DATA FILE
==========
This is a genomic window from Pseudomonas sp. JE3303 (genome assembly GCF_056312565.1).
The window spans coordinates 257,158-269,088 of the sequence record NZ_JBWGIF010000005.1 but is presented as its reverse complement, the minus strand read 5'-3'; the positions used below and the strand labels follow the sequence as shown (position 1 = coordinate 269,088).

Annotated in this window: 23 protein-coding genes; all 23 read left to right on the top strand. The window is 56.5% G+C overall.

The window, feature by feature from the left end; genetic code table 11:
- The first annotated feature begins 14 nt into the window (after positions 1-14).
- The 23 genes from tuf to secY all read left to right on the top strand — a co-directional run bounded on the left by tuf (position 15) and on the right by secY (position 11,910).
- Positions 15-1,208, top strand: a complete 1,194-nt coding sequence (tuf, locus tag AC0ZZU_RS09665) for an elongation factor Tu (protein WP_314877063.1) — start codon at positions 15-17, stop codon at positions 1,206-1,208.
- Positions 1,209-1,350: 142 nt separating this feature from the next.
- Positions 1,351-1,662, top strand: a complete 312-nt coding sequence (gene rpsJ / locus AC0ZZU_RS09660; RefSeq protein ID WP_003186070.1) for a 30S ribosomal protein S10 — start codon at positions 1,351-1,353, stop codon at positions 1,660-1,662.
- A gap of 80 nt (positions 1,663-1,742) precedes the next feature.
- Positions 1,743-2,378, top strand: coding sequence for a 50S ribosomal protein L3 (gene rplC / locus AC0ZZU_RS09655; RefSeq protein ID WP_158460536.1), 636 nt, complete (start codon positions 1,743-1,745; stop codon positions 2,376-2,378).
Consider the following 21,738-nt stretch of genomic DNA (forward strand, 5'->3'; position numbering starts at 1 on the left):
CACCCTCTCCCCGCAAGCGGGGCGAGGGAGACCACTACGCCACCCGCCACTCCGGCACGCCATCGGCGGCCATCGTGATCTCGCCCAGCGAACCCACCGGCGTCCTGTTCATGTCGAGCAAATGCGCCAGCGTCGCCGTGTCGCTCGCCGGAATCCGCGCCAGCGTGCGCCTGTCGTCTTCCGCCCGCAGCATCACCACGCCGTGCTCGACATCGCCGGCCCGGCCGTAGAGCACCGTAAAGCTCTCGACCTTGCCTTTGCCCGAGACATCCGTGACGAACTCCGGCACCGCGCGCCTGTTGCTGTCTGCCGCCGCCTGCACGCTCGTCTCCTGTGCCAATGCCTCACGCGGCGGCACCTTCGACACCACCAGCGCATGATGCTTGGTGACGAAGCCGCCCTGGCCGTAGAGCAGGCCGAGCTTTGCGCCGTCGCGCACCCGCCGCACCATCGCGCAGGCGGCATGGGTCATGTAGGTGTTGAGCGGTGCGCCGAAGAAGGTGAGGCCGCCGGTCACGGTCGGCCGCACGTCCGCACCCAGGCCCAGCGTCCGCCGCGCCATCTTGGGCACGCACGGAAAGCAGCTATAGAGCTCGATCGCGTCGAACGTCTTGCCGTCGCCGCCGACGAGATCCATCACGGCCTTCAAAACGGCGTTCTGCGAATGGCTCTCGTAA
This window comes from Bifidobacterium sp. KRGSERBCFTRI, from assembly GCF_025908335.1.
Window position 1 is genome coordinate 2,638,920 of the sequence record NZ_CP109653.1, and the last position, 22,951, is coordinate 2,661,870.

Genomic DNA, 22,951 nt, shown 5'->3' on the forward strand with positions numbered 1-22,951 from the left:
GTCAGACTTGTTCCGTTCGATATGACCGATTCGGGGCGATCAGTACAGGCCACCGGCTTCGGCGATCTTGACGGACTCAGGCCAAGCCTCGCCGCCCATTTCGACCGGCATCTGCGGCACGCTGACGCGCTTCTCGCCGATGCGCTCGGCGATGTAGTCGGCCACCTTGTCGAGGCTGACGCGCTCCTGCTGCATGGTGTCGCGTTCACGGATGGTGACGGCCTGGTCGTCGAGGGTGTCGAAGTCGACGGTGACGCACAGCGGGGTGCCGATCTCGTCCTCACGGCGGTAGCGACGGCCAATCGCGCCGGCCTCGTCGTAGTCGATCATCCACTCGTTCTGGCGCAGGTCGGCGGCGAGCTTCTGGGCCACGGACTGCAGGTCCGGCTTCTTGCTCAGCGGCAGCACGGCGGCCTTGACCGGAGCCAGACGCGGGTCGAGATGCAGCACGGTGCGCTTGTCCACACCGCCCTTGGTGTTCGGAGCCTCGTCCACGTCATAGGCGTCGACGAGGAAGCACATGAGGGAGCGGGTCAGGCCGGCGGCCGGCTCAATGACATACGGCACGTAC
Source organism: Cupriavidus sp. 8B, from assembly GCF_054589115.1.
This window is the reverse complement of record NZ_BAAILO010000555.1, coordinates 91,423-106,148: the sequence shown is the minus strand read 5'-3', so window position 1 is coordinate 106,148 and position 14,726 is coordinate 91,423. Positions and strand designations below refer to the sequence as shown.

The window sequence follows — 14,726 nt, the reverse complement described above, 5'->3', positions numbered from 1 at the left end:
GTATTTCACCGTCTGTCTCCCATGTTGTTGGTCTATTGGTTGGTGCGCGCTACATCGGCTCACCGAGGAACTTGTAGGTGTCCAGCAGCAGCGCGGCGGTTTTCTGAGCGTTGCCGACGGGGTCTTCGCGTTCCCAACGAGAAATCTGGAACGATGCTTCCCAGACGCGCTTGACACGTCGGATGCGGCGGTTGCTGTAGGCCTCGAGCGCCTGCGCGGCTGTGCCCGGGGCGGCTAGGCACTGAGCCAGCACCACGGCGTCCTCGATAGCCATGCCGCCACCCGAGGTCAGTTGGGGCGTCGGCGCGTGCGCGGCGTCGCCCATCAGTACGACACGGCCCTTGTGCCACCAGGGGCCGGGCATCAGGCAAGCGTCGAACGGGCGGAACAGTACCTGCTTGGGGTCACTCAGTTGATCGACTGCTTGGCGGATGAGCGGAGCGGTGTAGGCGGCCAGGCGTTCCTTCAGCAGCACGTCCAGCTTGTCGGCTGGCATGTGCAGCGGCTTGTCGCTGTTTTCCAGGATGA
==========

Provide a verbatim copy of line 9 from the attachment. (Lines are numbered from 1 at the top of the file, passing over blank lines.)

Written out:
- Positions 1,351-1,662, top strand: a complete 312-nt coding sequence (gene rpsJ / locus AC0ZZU_RS09660; RefSeq protein ID WP_003186070.1) for a 30S ribosomal protein S10 — start codon at positions 1,351-1,353, stop codon at positions 1,660-1,662.